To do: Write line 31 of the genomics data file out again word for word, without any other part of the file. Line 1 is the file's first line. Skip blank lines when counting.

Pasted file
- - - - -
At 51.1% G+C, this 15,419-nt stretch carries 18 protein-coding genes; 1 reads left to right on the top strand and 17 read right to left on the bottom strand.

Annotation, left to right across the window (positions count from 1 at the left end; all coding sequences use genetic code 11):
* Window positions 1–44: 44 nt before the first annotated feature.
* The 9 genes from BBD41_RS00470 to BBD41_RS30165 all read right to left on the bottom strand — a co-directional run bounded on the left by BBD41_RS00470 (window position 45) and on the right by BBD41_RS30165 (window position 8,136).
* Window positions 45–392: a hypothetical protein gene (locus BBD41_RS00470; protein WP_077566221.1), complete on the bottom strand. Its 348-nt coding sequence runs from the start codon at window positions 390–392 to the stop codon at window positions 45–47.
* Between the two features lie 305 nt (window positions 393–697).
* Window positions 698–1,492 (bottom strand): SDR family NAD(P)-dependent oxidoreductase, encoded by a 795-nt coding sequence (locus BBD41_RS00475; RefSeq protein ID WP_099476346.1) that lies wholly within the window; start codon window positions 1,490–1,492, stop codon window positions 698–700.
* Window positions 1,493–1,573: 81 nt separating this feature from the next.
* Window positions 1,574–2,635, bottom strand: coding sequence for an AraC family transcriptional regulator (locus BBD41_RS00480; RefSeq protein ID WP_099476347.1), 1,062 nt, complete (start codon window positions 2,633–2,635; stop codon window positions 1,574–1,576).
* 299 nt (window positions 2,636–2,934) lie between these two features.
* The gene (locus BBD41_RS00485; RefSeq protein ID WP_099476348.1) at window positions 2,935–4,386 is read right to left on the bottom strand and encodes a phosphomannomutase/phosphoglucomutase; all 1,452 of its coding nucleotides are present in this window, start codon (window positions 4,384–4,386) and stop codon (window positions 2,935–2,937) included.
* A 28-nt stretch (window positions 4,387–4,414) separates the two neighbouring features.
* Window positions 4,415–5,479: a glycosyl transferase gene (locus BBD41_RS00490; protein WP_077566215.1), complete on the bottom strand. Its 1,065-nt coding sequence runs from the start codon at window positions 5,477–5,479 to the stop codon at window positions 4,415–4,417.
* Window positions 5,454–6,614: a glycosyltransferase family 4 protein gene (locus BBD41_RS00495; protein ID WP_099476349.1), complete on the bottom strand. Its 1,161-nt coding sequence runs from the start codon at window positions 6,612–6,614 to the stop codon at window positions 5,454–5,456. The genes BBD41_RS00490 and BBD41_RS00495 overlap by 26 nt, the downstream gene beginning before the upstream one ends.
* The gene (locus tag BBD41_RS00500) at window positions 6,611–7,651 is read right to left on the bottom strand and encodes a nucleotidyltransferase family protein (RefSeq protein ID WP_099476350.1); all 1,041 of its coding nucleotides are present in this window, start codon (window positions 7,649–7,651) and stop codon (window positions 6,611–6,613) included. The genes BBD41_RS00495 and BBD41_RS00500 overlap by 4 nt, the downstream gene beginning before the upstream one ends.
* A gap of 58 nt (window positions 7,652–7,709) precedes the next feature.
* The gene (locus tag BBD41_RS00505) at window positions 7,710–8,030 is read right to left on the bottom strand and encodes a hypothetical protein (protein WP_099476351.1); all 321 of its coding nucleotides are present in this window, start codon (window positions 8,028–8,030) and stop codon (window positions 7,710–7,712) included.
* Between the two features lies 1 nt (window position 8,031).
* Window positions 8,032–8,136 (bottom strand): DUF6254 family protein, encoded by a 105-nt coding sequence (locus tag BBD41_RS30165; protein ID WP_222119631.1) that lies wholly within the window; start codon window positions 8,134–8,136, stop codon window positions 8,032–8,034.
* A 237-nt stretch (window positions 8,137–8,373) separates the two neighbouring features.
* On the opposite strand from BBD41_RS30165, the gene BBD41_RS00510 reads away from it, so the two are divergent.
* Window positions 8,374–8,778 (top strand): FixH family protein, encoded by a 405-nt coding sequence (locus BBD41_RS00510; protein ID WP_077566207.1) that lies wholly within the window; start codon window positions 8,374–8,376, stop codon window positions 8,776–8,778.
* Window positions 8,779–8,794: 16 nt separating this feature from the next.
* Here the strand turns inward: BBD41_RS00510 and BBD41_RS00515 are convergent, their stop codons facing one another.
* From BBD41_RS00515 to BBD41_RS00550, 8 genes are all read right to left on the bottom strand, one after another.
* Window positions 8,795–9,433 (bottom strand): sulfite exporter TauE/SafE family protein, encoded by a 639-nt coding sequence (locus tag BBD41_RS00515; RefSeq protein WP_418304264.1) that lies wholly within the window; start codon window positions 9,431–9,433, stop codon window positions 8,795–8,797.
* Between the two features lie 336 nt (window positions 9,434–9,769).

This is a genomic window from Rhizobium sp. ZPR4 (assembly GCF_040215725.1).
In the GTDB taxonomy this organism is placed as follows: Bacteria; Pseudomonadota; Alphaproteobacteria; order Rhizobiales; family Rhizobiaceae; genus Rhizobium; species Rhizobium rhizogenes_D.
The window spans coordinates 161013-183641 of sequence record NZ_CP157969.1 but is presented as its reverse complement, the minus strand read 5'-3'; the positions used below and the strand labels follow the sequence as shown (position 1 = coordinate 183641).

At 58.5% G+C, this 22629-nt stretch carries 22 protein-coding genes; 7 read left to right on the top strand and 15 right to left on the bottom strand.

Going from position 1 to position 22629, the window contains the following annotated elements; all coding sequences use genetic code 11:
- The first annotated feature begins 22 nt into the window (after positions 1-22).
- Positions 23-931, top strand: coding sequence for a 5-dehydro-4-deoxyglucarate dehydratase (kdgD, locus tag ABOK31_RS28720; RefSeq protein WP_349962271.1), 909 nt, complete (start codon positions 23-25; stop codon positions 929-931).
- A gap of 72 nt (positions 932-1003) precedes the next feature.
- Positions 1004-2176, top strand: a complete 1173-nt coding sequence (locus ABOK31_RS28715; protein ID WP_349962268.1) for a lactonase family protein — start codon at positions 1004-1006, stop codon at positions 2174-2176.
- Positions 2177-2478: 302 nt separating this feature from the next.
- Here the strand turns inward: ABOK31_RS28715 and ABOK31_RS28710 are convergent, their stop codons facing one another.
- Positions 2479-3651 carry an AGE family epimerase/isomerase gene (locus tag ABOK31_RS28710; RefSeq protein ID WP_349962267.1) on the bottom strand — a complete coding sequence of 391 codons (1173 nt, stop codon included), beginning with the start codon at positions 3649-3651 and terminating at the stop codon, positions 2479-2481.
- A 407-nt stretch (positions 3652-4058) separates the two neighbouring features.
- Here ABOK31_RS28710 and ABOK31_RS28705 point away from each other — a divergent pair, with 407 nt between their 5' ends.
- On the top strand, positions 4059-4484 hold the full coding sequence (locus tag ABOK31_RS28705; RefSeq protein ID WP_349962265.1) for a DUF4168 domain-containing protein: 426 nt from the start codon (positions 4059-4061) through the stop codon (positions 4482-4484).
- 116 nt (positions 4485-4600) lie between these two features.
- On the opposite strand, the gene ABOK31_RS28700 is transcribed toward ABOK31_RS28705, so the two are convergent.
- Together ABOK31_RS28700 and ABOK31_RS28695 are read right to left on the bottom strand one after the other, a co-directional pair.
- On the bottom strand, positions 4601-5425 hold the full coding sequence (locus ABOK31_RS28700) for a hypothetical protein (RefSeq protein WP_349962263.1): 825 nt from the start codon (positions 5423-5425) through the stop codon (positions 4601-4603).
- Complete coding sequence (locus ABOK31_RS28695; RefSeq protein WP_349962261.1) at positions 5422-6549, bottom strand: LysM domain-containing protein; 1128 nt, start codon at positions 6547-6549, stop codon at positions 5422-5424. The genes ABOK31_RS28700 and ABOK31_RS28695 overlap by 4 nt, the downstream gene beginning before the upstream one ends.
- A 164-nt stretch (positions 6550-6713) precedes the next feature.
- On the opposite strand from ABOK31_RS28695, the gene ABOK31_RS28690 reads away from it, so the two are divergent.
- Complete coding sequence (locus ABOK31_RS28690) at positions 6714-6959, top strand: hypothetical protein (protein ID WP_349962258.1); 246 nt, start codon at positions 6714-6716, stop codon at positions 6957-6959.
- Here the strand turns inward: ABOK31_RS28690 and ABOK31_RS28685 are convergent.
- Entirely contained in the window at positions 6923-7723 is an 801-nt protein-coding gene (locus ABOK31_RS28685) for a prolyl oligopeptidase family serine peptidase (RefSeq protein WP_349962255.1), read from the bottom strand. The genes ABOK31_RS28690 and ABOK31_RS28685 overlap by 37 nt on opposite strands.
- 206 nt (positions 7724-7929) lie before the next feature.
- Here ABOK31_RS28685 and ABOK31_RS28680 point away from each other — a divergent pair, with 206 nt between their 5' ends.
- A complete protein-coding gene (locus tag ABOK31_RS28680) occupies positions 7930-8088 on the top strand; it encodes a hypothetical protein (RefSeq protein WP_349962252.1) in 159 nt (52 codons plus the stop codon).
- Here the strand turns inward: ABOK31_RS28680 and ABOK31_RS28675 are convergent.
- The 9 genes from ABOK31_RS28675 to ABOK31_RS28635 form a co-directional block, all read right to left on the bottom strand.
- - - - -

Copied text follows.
At 58.5% G+C, this 22629-nt stretch carries 22 protein-coding genes; 7 read left to right on the top strand and 15 right to left on the bottom strand.